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Monday, October 7, 2013

Important Notice: Spreading the Jam moving to WordPress

Dear Readers, after over four years (already) with blogger, I've decided to make the somewhat messy move to Wordpress.

I therefore invite you to access Spreading the Jam at the brand new site: (Yes, I also got a domain name).

I invite you to update your RSS feed, for those who use some RSS reader.

This site will continue running for a few days, and then I'm going to try and do some redirect from here to wordpress. Apparently, it's not straightforward, but I hope I don't lose too many of you along the way!

See you all soon on Spreading the Jam. 

Thursday, October 3, 2013

Draft Statute for Syria War Crimes Tribunal: A first commentary on a disappointing effort

Cross posted on Invisible College

Today, a prestigious group of experts publicly “unveiled” a draft statute for a Syrian Tribunal. The list of contributors is quite impressive, including leading scholars in the field (Scharf, Bassiouni, Schabas, Newton), former international Prosecutors (Crane, Desmond da Silva, Goldstone) and such prestigious personalities as David Scheffer (whose influence is obvious from the expression "atrocity crimes" in the proposed name of the tribunal) and Patricia Wild.

The text of the draft statute, including commentary, was made available to interested readers, and warrants some commentary of itself.

CAVEAT: It should be noted that the following commentary is based on a publicly available version of the text that is dated 27 August 2013. I have not been able to find any new version that might have been unveiled this morning. Should there be any new version which might include any changes relating to the points I discuss below, I’d be happy to amend my views accordingly.

  • On the context of the setting up of the Tribunal

From a technical perspective, the draft statute seems to only consider and prefers the option of domestic enactment of the law (Introduction and footnote 1). This has been a debated issue for all hybrid tribunals, which have been set up through a diversity of mechanisms (Treaty for Sierra Leone, UN Territorial Administration regulations for East Timor and Kosovo, UNSC Resolution for Lebanon, Treaty and national legislation for Cambodia, Provisional authority then national law for Iraq). Technically, this should lead to different situations in terms of relationship with national authorities and application of international law, but generally, these issues have tended to be ignored by all hybrid courts in favor of a common “we’re just different” approach. The current draft is no different, as there seems to be no notable impact on the language used in discussing the tribunal framework, other than the suggestions to "import" domestic procedural provisions (see below).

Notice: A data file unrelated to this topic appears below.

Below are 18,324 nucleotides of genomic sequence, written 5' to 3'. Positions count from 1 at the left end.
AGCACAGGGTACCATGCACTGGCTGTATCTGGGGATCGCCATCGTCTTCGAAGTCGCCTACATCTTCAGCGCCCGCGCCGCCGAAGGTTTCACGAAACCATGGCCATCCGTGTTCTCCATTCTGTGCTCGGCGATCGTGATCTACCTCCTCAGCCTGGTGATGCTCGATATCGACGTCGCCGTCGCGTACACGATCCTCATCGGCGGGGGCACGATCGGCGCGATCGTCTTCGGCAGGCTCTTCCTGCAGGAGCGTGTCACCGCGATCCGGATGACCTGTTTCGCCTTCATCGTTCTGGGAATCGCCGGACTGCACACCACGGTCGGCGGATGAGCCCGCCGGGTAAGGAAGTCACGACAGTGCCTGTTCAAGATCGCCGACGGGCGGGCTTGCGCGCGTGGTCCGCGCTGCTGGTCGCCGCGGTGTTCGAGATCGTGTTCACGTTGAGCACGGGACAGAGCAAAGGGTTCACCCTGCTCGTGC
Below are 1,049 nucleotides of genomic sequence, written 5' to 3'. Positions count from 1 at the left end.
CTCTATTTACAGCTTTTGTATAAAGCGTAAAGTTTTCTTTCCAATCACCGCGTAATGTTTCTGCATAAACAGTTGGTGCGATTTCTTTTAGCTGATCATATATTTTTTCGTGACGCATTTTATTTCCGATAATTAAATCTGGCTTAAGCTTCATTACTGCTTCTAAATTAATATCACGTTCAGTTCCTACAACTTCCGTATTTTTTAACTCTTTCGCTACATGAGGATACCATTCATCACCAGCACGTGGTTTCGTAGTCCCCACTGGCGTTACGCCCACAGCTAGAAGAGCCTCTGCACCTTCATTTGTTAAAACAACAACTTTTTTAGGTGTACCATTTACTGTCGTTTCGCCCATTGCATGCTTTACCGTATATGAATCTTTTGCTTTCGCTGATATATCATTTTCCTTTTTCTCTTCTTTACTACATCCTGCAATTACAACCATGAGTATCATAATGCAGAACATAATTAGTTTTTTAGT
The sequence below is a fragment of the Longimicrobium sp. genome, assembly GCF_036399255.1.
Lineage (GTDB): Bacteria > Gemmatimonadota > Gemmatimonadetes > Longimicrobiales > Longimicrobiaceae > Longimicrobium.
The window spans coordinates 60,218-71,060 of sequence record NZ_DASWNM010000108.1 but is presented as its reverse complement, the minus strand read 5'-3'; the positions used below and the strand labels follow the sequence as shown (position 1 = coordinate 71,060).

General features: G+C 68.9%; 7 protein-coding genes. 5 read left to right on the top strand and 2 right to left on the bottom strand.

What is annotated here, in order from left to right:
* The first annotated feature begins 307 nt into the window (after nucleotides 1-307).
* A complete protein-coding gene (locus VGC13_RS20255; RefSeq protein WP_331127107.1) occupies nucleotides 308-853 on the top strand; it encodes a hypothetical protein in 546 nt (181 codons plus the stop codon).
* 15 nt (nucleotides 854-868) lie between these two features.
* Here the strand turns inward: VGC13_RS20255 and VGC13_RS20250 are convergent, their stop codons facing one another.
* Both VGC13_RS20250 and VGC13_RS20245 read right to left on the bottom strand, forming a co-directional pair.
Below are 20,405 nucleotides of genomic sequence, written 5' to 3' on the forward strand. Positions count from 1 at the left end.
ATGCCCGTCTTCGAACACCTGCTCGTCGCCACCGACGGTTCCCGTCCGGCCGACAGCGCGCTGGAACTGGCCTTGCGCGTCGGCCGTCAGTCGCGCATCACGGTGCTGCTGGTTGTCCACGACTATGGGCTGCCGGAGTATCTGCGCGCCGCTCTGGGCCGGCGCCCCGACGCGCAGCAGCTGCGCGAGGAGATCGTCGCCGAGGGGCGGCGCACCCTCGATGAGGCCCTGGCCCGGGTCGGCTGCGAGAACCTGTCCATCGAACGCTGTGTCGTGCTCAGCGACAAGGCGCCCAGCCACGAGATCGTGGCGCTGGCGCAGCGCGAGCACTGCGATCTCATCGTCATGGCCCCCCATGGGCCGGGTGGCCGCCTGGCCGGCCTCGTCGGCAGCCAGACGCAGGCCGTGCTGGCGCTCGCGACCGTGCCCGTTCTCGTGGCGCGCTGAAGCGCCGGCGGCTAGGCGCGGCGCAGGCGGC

More generally, the introduction to the draft statute illustrates the form of illusionary neutrality of some promoters of international criminal law by suggesting on the one hand that all sides of the conflict would be prosecuted, but suggesting that the tribunal would be set up “presumably following a change of regime”. This is problematic because it seems to suggest that international justice mechanisms are compatible with political transitions. I’m not entirely sure that is true, or at least believe that this assumption needs to be questioned. Calling for accountability on all sides of the conflict might be a nice slogan, but it then leads to the question of who will then be in charge, given the fact that there is probably no one in this kind of situation with clean hands? I raised the same question a few years ago on Ivory Coast and have since then gotten my answer: only one side of the conflict is effectively being prosecuted, whether in Ivory Coast or at the ICC. The same would undoubtedly happen here, to a more or less big extent.

This in turn raises the question of adopting a more comprehensive approach to justice and peace-building that does not impose pre-conceived models of international justice on a given situation, as suggested by Carsten Stahn over at EJIL Tallk!.

  • On the relationship with the ICC

Discussions on the setting up of accountability mechanisms for Syria generally present things in a binary way. It’s either the ICC, or a special tribunal for Syria. Interestingly the draft statute considers that the two are not mutually exclusive. Indeed, in discussing the proposed personal jurisdiction of the tribunal, it mentions the fact that Syria could join the ICC and give retroactive jurisdiction to cover the civil war, but concludes that “the ICC traditionally takes jurisdiction over only a handful of highest level defendants, so there would still be a need for the Syria Tribunal to prosecute the next level of culpable civilian and military leaders” (footnote 4). 

This hypothetical scenario would be interesting in relation to how complementarity would work when a hybrid tribunal is involved, given that Article 17 only explicitly considers the situation where a “state” is exercising jurisdiction as a trigger for complementarity.

  • On some procedural aspects of the proposed tribunal

There are a number of open questions in the draft statute on the procedural framework of the proposed tribunal, which revisit traditional debates of the past few years, such as the issue of whether defendants can represent themselves, whether victims should be allowed to participate, whether trials in absentia should be authorized and the existence of an investigative judge. These questions bring in a number of cross-cutting considerations, from the past practice of other international tribunals to the need to give due consideration to Syrian legal traditions.